Success is, in essence, a way of life-a never-ending journey. You can never sit back and say you've arrived.
I fear that too many of us spend far too much time chasing rainbows. Maybe it's because we don't truly understand success. Or maybe because we care less about actually being successful, and care more about others perceiving us as successful-as measured against the "American Dream"-that ever-present scoreboard. So, we buy the biggest house we can, and the most expensive car we can get financed. And go on vacations that we can't afford. We dress our children in the latest name-brand fashions. And act like we don't fight with our spouse. We hang our multiple college degrees in conspicuous places on our office walls, and get business cards printed with our highfalutin titles in oversized, bold type across the top. We push our kids, who hate the water, to achieve the quickest time on the freestyle races on the last day of swim lessons. We showcase our talents as often as we can, and make sure our friends and acquaintances are aware of our every accomplishment.
And none of it has a thing to do with success. Just elusive rainbow ends.
Have you been chasing rainbows?
Monday, August 6, 2007
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One thing that I've learned about chasing Rainbows, metaphorically as stated in your post, it is very much the same as if you were chasing one literally. The Sun is always directly behind you and there is a storm in front of you. But who says success comes easy?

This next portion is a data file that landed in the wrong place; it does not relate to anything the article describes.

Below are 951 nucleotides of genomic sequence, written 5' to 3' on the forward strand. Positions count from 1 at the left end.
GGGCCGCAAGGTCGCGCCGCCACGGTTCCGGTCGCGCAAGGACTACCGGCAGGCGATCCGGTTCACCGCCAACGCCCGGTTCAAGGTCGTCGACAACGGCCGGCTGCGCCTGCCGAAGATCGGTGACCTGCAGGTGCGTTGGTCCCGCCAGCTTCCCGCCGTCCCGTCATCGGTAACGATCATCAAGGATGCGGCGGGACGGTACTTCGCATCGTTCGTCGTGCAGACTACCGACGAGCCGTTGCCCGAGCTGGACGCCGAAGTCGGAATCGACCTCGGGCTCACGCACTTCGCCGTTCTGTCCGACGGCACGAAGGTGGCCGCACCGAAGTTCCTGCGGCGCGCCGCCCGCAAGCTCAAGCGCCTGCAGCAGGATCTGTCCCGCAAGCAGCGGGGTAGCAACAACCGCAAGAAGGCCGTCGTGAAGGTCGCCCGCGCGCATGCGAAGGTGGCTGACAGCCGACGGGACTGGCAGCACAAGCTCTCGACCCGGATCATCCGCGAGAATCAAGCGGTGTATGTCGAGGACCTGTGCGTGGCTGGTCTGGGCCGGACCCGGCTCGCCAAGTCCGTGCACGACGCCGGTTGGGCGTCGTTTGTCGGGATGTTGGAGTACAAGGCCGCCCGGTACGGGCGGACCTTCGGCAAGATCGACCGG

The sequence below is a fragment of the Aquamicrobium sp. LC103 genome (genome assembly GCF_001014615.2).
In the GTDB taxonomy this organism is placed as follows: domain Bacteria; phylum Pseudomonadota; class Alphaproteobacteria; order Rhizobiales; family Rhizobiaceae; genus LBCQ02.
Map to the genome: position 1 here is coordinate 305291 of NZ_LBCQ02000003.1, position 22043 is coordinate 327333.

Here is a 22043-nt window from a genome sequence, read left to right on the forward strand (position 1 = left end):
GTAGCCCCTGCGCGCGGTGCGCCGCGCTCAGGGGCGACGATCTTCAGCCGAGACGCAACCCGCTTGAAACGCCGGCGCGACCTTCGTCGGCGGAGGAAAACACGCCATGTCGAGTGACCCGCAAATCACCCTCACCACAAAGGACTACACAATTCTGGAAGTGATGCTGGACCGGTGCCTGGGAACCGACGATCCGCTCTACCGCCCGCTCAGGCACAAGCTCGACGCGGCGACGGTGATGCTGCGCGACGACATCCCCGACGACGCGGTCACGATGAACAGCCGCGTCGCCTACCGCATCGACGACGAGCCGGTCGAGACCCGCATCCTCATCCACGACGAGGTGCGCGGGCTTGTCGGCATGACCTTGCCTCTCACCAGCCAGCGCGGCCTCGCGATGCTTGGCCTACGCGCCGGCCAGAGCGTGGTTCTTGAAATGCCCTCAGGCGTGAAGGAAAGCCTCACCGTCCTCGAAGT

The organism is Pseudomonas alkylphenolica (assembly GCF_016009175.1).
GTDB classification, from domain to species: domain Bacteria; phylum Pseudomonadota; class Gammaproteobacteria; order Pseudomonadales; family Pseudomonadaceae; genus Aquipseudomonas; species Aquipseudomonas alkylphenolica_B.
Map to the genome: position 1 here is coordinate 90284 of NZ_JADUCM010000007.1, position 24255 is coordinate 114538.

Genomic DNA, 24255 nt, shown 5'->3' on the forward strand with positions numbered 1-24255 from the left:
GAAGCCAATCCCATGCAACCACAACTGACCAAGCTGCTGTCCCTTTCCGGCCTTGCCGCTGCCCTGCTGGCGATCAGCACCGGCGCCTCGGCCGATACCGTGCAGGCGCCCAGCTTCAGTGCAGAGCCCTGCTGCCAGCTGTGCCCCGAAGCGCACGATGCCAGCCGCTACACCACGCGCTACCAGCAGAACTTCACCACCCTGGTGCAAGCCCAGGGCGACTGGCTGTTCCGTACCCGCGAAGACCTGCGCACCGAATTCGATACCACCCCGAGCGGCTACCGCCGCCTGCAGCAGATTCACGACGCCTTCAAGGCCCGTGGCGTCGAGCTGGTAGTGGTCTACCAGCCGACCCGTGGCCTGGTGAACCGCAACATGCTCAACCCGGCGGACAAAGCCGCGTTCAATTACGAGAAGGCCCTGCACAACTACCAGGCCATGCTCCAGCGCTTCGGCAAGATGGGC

Insightful comment! Particularly the comment about a storm being in front of you.
Thanks for visiting!
Success is highly desired by everyone, the desire to be successful has been the fuel behind the progress of working and I guess non working individuals for as long as we have been in existence. Status is in a way linked to this. For example, a teacher has a positive societal image (respect, prestige) which increases his or her status but may earn little money, which simultaneously decreases his or her status. In contrast, a drug dealer may have low social position though may have a high income. People always relate success with money or possessions. I am guilty of this on many occasions. I have always had to have the next best thing. It just seems that we as a society are never satisfied. There is always something better or someone with something better. If we look at the whole picture all that stuff doesn’t really even matter. I have a beautiful loving wife and three wonderful healthy children if I measured my success in regards to my family, in my personal opinion I am the most successful person I know.